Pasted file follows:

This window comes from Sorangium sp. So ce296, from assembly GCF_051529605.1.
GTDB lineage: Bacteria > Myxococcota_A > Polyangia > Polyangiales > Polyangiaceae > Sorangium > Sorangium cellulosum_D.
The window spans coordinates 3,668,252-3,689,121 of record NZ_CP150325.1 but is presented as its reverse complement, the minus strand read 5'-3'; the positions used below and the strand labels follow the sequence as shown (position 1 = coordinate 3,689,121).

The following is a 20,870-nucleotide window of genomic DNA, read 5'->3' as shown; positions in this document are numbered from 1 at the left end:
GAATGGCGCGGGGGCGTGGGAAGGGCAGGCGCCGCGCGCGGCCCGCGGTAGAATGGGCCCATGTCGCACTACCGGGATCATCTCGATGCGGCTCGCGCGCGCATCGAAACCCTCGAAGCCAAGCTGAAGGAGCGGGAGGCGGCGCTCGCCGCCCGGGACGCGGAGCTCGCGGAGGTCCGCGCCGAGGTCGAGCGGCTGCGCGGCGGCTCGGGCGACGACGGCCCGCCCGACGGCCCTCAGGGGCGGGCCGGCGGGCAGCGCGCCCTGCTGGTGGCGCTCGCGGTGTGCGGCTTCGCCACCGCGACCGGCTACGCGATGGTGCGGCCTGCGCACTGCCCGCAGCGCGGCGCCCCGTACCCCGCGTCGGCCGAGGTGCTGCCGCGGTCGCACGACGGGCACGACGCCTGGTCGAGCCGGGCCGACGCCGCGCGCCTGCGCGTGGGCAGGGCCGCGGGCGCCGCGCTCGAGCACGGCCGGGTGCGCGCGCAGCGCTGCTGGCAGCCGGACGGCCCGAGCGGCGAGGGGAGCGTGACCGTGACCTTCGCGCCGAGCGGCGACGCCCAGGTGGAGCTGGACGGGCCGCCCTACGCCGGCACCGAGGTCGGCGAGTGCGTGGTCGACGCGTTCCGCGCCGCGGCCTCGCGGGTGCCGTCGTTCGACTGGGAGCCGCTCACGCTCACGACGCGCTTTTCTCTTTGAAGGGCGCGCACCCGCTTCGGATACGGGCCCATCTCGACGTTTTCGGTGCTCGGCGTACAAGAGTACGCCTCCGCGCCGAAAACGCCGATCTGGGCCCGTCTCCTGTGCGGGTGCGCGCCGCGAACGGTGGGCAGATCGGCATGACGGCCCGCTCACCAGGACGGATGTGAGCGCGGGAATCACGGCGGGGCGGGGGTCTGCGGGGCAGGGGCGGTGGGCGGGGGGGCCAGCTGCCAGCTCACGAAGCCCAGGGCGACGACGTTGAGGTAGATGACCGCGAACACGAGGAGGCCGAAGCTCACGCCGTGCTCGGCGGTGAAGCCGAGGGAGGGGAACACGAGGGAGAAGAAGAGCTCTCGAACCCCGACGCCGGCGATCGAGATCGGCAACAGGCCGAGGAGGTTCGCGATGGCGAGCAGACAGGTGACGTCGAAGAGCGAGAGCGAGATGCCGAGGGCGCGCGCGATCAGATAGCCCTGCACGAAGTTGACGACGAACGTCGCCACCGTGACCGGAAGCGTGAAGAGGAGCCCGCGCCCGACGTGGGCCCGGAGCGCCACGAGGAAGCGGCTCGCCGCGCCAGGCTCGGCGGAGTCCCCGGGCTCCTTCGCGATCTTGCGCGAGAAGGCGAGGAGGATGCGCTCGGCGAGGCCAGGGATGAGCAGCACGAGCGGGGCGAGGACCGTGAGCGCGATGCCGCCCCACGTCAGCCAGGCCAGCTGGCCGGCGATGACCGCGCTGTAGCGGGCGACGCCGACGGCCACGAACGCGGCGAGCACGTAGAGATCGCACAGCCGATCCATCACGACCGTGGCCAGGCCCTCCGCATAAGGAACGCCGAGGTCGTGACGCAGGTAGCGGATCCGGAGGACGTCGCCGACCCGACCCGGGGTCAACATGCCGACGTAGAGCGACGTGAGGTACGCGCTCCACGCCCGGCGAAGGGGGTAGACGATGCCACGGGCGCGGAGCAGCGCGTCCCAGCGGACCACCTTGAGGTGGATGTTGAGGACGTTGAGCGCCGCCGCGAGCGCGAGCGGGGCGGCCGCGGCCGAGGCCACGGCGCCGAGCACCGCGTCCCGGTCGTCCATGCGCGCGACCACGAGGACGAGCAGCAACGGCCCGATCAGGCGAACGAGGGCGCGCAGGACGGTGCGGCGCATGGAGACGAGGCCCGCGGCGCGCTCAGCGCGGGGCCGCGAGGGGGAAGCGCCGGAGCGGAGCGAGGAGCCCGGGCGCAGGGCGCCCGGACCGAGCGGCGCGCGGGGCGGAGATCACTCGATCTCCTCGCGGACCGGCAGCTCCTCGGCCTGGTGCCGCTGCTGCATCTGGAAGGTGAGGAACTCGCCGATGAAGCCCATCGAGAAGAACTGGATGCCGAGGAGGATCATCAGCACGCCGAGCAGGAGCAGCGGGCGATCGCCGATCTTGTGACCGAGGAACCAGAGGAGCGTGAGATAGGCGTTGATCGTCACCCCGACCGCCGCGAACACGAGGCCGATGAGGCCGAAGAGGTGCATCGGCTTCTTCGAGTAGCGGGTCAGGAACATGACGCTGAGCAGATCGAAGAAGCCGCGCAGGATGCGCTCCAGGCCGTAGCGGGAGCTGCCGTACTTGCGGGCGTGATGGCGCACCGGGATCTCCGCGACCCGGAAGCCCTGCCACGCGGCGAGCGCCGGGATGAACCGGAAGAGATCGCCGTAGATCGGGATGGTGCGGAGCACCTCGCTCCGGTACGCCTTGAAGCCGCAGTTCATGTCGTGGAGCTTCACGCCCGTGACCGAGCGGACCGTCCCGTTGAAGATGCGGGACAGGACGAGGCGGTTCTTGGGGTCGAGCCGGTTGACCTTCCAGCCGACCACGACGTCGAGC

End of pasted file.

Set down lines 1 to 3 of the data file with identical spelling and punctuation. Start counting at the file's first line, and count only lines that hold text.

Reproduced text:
This window comes from Sorangium sp. So ce296, from assembly GCF_051529605.1.
GTDB lineage: Bacteria > Myxococcota_A > Polyangia > Polyangiales > Polyangiaceae > Sorangium > Sorangium cellulosum_D.
The window spans coordinates 3,668,252-3,689,121 of record NZ_CP150325.1 but is presented as its reverse complement, the minus strand read 5'-3'; the positions used below and the strand labels follow the sequence as shown (position 1 = coordinate 3,689,121).